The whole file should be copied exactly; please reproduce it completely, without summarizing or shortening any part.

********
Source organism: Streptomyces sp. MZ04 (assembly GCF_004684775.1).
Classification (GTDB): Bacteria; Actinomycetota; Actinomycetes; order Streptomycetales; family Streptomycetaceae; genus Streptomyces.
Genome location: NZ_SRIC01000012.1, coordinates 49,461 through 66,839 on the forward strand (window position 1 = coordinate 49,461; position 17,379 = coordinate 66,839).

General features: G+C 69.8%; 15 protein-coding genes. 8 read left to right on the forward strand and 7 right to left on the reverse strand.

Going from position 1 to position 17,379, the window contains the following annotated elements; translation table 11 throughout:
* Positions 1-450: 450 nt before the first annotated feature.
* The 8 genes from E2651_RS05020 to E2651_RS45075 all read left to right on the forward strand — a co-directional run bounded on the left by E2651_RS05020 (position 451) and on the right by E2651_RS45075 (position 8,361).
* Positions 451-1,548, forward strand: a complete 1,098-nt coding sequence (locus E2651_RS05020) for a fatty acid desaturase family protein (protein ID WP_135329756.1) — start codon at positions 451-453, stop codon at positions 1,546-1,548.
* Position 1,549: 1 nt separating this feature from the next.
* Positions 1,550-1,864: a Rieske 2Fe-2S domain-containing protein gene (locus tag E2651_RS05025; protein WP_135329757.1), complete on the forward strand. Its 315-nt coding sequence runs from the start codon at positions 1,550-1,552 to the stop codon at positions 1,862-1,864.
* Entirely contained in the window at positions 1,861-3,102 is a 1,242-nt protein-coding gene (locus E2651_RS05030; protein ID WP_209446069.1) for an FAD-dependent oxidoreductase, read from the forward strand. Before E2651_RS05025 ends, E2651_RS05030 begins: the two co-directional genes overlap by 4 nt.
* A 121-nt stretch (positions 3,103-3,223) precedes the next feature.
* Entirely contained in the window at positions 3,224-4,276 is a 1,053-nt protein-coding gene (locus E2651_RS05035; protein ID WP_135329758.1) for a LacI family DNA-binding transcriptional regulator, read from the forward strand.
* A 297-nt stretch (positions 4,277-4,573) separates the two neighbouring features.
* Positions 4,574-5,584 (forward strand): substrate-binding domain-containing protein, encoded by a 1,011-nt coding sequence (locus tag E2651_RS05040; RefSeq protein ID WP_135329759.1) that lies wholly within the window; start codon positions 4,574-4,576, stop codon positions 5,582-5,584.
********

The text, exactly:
Source organism: Streptomyces sp. MZ04 (assembly GCF_004684775.1).
Classification (GTDB): Bacteria; Actinomycetota; Actinomycetes; order Streptomycetales; family Streptomycetaceae; genus Streptomyces.
Genome location: NZ_SRIC01000012.1, coordinates 49,461 through 66,839 on the forward strand (window position 1 = coordinate 49,461; position 17,379 = coordinate 66,839).

General features: G+C 69.8%; 15 protein-coding genes. 8 read left to right on the forward strand and 7 right to left on the reverse strand.

Going from position 1 to position 17,379, the window contains the following annotated elements; translation table 11 throughout:
* Positions 1-450: 450 nt before the first annotated feature.
* The 8 genes from E2651_RS05020 to E2651_RS45075 all read left to right on the forward strand — a co-directional run bounded on the left by E2651_RS05020 (position 451) and on the right by E2651_RS45075 (position 8,361).
* Positions 451-1,548, forward strand: a complete 1,098-nt coding sequence (locus E2651_RS05020) for a fatty acid desaturase family protein (protein ID WP_135329756.1) — start codon at positions 451-453, stop codon at positions 1,546-1,548.
* Position 1,549: 1 nt separating this feature from the next.
* Positions 1,550-1,864: a Rieske 2Fe-2S domain-containing protein gene (locus tag E2651_RS05025; protein WP_135329757.1), complete on the forward strand. Its 315-nt coding sequence runs from the start codon at positions 1,550-1,552 to the stop codon at positions 1,862-1,864.
* Entirely contained in the window at positions 1,861-3,102 is a 1,242-nt protein-coding gene (locus E2651_RS05030; protein ID WP_209446069.1) for an FAD-dependent oxidoreductase, read from the forward strand. Before E2651_RS05025 ends, E2651_RS05030 begins: the two co-directional genes overlap by 4 nt.
* A 121-nt stretch (positions 3,103-3,223) precedes the next feature.
* Entirely contained in the window at positions 3,224-4,276 is a 1,053-nt protein-coding gene (locus E2651_RS05035; protein ID WP_135329758.1) for a LacI family DNA-binding transcriptional regulator, read from the forward strand.
* A 297-nt stretch (positions 4,277-4,573) separates the two neighbouring features.
* Positions 4,574-5,584 (forward strand): substrate-binding domain-containing protein, encoded by a 1,011-nt coding sequence (locus tag E2651_RS05040; RefSeq protein ID WP_135329759.1) that lies wholly within the window; start codon positions 4,574-4,576, stop codon positions 5,582-5,584.